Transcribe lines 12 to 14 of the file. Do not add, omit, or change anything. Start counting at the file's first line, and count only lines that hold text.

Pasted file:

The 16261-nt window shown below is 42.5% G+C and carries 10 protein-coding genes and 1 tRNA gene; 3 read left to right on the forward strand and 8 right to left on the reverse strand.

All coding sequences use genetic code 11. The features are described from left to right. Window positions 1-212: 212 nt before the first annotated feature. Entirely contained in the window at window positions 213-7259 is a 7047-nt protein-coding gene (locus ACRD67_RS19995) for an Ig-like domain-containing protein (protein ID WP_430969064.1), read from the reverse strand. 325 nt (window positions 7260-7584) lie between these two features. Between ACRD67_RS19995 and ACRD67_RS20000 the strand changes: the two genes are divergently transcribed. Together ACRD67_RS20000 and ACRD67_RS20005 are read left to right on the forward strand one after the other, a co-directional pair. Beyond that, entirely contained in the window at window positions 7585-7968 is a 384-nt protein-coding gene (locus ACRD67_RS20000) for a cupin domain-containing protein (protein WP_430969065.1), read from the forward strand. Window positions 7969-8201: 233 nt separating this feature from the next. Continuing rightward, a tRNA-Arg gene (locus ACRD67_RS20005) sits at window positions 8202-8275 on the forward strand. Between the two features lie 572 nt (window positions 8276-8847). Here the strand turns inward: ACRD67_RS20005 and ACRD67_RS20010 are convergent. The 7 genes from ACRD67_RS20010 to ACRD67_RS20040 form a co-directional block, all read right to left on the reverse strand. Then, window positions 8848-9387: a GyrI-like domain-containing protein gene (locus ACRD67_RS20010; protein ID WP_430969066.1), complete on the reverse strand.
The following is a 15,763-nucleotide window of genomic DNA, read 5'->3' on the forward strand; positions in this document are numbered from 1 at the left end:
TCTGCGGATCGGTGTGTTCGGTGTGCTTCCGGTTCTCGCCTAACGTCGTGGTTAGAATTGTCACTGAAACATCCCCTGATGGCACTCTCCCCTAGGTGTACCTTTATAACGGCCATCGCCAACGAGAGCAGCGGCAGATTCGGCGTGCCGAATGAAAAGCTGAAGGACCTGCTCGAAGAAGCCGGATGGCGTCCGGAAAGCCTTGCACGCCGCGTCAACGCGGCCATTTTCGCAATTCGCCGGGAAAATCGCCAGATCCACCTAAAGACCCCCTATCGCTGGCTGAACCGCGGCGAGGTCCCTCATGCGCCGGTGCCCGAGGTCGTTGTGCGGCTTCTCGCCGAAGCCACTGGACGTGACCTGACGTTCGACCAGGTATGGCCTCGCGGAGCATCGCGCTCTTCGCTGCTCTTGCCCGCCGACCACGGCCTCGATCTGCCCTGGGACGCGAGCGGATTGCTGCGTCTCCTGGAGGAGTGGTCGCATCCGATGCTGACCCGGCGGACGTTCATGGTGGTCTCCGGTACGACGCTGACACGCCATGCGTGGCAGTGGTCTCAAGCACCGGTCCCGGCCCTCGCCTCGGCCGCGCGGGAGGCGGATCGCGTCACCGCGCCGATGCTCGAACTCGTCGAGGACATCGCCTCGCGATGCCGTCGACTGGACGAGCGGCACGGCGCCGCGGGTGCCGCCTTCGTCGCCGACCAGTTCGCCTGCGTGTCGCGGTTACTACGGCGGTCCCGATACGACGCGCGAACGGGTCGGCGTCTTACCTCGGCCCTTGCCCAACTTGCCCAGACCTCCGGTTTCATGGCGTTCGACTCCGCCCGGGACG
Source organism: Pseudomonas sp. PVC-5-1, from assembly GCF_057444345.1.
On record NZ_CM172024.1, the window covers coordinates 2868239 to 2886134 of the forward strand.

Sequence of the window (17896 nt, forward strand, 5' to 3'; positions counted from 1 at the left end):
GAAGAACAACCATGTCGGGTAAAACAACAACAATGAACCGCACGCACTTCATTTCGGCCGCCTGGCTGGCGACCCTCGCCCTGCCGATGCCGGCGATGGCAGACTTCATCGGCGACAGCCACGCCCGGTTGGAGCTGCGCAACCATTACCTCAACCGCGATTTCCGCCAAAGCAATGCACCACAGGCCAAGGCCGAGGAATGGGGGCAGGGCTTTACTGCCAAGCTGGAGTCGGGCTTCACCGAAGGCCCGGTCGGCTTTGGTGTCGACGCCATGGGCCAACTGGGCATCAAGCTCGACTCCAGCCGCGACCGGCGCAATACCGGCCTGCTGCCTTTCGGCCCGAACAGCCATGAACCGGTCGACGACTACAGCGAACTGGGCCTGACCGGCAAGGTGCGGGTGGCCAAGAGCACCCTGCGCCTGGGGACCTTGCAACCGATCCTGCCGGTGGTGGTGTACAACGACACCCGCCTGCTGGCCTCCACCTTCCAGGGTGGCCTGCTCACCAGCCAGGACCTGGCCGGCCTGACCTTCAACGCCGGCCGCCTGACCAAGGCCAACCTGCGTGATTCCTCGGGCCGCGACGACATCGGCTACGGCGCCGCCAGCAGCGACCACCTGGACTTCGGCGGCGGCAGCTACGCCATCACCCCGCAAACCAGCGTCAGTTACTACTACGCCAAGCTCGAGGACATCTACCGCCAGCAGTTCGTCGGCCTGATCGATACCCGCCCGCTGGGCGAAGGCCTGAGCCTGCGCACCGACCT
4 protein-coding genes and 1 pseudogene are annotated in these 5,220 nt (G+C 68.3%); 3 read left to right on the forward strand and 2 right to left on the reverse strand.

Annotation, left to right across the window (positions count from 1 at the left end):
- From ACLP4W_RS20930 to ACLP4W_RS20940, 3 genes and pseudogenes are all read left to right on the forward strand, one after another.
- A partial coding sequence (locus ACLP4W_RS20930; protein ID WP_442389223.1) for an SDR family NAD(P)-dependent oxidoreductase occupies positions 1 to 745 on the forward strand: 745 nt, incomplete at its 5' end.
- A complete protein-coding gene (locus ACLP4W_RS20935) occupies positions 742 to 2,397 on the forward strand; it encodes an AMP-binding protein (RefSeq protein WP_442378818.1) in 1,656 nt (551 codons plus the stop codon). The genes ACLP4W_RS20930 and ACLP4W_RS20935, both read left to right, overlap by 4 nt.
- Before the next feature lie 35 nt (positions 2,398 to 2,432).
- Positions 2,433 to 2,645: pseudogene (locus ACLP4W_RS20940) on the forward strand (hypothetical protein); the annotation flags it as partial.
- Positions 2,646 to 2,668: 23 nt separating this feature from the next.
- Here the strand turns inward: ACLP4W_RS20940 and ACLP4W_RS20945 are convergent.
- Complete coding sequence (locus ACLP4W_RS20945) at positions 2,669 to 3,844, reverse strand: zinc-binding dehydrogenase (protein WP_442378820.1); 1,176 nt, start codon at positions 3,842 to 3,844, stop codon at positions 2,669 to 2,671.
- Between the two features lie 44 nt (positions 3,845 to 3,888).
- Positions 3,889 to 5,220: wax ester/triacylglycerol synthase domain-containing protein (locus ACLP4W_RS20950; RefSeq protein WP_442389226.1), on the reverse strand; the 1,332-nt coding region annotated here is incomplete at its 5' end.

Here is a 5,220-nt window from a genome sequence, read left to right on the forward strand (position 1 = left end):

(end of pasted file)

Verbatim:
- A partial coding sequence (locus ACLP4W_RS20930; protein ID WP_442389223.1) for an SDR family NAD(P)-dependent oxidoreductase occupies positions 1 to 745 on the forward strand: 745 nt, incomplete at its 5' end.
- A complete protein-coding gene (locus ACLP4W_RS20935) occupies positions 742 to 2,397 on the forward strand; it encodes an AMP-binding protein (RefSeq protein WP_442378818.1) in 1,656 nt (551 codons plus the stop codon). The genes ACLP4W_RS20930 and ACLP4W_RS20935, both read left to right, overlap by 4 nt.
- Before the next feature lie 35 nt (positions 2,398 to 2,432).